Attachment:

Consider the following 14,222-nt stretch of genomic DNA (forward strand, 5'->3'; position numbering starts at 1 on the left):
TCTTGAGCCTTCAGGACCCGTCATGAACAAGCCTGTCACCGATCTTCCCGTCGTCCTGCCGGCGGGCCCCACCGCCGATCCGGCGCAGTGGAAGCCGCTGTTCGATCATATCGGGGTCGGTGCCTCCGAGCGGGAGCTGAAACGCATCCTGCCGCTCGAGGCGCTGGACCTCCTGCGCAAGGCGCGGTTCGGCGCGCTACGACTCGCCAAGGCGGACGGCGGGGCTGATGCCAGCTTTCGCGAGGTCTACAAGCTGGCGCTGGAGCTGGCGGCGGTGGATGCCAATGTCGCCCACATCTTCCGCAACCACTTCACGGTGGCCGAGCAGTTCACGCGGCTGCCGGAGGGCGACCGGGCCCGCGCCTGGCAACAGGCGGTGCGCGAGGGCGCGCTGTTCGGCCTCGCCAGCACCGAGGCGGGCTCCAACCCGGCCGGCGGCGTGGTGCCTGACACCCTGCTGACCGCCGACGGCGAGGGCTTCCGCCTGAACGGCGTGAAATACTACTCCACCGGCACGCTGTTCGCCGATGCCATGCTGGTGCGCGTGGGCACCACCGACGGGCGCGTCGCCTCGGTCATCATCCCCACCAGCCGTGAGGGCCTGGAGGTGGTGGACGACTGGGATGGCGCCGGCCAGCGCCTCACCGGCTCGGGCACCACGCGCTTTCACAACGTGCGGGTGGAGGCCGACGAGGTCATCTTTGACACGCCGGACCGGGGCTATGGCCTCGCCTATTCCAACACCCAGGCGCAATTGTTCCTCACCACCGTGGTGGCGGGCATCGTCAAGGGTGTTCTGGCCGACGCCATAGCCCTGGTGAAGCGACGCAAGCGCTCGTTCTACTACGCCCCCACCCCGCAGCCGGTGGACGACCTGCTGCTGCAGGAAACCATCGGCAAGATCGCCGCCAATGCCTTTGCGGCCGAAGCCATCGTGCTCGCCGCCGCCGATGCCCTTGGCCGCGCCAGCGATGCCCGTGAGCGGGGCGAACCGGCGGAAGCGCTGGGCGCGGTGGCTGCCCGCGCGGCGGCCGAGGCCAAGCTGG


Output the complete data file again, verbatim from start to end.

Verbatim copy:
Consider the following 14,222-nt stretch of genomic DNA (forward strand, 5'->3'; position numbering starts at 1 on the left):
TCTTGAGCCTTCAGGACCCGTCATGAACAAGCCTGTCACCGATCTTCCCGTCGTCCTGCCGGCGGGCCCCACCGCCGATCCGGCGCAGTGGAAGCCGCTGTTCGATCATATCGGGGTCGGTGCCTCCGAGCGGGAGCTGAAACGCATCCTGCCGCTCGAGGCGCTGGACCTCCTGCGCAAGGCGCGGTTCGGCGCGCTACGACTCGCCAAGGCGGACGGCGGGGCTGATGCCAGCTTTCGCGAGGTCTACAAGCTGGCGCTGGAGCTGGCGGCGGTGGATGCCAATGTCGCCCACATCTTCCGCAACCACTTCACGGTGGCCGAGCAGTTCACGCGGCTGCCGGAGGGCGACCGGGCCCGCGCCTGGCAACAGGCGGTGCGCGAGGGCGCGCTGTTCGGCCTCGCCAGCACCGAGGCGGGCTCCAACCCGGCCGGCGGCGTGGTGCCTGACACCCTGCTGACCGCCGACGGCGAGGGCTTCCGCCTGAACGGCGTGAAATACTACTCCACCGGCACGCTGTTCGCCGATGCCATGCTGGTGCGCGTGGGCACCACCGACGGGCGCGTCGCCTCGGTCATCATCCCCACCAGCCGTGAGGGCCTGGAGGTGGTGGACGACTGGGATGGCGCCGGCCAGCGCCTCACCGGCTCGGGCACCACGCGCTTTCACAACGTGCGGGTGGAGGCCGACGAGGTCATCTTTGACACGCCGGACCGGGGCTATGGCCTCGCCTATTCCAACACCCAGGCGCAATTGTTCCTCACCACCGTGGTGGCGGGCATCGTCAAGGGTGTTCTGGCCGACGCCATAGCCCTGGTGAAGCGACGCAAGCGCTCGTTCTACTACGCCCCCACCCCGCAGCCGGTGGACGACCTGCTGCTGCAGGAAACCATCGGCAAGATCGCCGCCAATGCCTTTGCGGCCGAAGCCATCGTGCTCGCCGCCGCCGATGCCCTTGGCCGCGCCAGCGATGCCCGTGAGCGGGGCGAACCGGCGGAAGCGCTGGGCGCGGTGGCTGCCCGCGCGGCGGCCGAGGCCAAGCTGG